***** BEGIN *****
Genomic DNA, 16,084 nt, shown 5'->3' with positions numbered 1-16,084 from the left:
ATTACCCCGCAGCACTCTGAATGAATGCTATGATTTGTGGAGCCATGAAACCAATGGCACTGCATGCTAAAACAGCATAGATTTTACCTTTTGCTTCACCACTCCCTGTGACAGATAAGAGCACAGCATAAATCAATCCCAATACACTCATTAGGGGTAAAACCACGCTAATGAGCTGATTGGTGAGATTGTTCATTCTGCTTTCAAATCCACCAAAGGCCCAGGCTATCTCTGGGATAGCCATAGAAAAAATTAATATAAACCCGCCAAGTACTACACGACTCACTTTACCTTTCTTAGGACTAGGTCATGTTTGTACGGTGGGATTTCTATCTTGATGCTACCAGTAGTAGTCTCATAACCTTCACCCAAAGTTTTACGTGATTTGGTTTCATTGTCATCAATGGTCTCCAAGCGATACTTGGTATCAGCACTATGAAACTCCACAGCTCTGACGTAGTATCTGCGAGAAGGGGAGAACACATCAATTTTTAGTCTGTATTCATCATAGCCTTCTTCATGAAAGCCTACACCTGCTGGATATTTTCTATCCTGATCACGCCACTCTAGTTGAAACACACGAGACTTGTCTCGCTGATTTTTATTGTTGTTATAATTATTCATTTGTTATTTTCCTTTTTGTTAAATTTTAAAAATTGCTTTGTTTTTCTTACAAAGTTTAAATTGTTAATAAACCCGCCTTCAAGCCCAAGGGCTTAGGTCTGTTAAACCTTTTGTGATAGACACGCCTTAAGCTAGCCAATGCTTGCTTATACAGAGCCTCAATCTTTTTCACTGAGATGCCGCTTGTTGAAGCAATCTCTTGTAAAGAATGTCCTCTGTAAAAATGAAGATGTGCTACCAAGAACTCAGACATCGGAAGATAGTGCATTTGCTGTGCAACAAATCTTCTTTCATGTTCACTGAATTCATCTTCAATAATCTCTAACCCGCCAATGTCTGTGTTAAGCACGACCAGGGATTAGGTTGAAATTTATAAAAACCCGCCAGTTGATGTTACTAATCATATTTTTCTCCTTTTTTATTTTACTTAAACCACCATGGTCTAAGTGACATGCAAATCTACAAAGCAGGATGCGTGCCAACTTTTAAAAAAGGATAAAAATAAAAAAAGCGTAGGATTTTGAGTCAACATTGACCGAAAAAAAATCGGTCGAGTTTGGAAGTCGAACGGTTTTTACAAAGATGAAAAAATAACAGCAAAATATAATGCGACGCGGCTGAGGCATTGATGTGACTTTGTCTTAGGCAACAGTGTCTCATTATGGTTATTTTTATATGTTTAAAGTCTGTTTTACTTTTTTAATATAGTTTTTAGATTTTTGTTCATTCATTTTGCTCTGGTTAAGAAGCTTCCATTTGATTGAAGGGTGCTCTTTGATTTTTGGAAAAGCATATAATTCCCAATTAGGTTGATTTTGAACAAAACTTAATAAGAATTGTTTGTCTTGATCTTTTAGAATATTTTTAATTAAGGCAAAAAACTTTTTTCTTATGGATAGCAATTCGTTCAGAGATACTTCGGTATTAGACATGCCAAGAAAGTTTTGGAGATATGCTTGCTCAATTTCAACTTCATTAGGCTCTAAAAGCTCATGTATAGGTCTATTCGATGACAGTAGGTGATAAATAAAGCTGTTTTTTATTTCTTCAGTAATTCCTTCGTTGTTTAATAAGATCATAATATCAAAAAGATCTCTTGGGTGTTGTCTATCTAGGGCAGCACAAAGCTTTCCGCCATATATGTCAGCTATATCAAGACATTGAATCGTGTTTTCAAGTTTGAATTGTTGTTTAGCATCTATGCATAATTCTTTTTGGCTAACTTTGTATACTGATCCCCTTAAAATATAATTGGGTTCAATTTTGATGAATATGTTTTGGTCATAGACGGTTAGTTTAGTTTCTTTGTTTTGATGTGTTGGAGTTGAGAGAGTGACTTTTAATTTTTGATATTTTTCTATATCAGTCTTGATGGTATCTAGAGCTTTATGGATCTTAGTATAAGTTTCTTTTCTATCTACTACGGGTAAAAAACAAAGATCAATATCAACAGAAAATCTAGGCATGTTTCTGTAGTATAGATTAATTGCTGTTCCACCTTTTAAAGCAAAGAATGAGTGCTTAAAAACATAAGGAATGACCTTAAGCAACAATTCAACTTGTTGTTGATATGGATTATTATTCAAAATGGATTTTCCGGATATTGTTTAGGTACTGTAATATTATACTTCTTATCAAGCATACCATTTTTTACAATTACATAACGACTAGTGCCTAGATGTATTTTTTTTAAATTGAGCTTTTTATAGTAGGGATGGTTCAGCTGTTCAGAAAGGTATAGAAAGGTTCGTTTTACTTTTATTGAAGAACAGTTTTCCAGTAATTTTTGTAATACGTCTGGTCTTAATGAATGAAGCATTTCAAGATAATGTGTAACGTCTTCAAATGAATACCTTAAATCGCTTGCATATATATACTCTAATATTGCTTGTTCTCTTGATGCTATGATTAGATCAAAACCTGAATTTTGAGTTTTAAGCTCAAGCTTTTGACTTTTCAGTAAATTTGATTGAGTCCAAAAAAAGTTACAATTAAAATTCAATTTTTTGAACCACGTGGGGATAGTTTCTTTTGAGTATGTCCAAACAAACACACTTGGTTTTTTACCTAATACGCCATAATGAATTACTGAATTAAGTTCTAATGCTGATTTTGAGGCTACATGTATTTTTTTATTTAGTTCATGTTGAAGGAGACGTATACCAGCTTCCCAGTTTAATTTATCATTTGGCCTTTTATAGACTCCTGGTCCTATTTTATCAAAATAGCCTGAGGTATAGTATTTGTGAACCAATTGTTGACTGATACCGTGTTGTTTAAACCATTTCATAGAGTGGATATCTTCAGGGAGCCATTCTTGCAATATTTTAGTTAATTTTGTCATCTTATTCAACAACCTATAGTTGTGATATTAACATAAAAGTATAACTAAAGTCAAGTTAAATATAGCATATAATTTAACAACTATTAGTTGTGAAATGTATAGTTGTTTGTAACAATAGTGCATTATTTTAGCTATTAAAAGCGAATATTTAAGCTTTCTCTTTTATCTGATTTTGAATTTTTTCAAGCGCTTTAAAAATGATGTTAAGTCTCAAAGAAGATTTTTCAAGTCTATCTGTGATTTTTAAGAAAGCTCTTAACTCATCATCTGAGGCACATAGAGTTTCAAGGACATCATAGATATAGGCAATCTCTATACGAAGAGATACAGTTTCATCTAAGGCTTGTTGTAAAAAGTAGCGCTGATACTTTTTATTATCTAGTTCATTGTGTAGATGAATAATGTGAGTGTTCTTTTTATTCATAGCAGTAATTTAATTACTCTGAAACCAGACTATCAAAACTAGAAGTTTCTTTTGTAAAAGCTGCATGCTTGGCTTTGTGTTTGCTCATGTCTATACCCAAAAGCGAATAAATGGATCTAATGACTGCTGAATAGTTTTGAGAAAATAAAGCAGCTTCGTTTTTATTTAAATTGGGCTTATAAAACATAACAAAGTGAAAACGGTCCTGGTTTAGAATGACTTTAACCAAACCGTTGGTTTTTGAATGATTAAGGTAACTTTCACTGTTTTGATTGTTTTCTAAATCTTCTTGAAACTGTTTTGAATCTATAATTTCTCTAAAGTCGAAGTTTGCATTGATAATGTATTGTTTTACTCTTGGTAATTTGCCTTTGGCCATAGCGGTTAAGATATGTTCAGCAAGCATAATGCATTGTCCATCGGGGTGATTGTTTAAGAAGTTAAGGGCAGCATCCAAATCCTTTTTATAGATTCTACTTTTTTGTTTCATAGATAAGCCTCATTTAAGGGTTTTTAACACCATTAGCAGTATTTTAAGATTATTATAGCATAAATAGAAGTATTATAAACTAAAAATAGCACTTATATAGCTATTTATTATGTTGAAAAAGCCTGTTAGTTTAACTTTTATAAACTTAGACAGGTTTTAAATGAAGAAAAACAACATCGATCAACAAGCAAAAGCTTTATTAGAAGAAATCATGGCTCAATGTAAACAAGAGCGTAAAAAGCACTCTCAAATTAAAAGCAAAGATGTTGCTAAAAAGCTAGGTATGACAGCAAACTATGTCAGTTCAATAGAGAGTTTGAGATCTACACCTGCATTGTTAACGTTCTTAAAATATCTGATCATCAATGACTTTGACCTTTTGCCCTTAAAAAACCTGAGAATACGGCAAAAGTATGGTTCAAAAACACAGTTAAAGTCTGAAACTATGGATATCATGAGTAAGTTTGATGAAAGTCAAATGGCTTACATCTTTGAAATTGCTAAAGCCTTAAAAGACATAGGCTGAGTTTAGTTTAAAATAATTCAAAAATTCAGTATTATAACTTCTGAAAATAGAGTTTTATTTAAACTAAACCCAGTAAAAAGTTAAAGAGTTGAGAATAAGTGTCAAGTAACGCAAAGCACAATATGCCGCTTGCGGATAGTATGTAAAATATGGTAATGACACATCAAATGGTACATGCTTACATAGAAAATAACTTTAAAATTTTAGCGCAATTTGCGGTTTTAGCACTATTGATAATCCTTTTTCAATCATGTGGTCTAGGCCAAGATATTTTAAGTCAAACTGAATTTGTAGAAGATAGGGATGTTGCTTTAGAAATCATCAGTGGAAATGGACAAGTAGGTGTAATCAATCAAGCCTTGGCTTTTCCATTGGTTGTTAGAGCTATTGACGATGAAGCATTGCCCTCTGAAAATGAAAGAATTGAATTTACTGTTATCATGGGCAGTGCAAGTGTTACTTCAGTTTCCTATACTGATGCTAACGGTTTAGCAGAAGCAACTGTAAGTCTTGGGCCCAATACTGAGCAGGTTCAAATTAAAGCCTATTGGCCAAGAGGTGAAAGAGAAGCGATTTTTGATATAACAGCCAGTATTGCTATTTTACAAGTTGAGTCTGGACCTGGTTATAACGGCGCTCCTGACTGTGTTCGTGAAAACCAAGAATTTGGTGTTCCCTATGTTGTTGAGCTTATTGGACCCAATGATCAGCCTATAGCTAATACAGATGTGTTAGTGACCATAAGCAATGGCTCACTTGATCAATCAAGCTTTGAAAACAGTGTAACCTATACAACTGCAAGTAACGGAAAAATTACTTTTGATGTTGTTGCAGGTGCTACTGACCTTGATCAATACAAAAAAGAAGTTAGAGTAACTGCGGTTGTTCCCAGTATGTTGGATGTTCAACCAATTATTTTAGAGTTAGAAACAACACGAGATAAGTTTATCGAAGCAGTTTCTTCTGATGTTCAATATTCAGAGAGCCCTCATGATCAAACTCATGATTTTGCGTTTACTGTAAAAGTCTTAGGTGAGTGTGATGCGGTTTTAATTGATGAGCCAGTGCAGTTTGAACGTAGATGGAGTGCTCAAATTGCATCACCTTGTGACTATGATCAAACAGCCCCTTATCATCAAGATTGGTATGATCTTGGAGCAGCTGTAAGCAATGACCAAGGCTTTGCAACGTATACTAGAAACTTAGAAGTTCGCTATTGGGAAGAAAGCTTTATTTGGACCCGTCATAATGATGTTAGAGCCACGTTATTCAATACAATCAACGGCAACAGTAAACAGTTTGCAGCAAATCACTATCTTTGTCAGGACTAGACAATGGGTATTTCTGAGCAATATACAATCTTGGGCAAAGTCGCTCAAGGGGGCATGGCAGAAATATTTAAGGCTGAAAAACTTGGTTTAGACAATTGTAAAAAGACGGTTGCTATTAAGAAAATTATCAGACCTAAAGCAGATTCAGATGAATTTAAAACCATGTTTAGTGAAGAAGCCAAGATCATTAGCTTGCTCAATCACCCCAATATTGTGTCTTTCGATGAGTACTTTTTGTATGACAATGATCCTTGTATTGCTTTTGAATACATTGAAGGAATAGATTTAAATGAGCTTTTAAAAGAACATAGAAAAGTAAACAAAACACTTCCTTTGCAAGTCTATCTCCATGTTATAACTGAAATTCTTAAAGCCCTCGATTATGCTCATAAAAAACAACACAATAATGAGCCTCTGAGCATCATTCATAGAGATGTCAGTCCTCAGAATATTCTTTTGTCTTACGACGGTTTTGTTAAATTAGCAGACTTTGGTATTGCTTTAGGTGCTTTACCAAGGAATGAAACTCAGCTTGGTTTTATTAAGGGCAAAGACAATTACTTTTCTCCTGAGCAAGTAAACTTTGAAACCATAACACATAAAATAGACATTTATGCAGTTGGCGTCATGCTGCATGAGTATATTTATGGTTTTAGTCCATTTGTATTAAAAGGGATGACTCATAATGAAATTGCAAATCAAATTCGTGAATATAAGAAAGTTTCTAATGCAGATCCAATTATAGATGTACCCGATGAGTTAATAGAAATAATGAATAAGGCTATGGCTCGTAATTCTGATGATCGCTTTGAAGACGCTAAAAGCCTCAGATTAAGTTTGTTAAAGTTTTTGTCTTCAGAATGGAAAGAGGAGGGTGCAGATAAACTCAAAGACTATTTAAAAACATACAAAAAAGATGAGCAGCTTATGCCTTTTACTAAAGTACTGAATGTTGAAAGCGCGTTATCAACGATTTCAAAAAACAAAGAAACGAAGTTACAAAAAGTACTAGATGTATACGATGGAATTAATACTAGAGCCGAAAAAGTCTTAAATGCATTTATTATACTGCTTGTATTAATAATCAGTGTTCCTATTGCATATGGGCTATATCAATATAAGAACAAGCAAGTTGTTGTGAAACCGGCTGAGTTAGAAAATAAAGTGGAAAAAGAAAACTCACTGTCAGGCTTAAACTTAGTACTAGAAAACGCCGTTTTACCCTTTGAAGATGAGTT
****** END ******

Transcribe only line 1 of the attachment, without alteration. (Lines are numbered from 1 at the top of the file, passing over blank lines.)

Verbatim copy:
Genomic DNA, 16,084 nt, shown 5'->3' with positions numbered 1-16,084 from the left: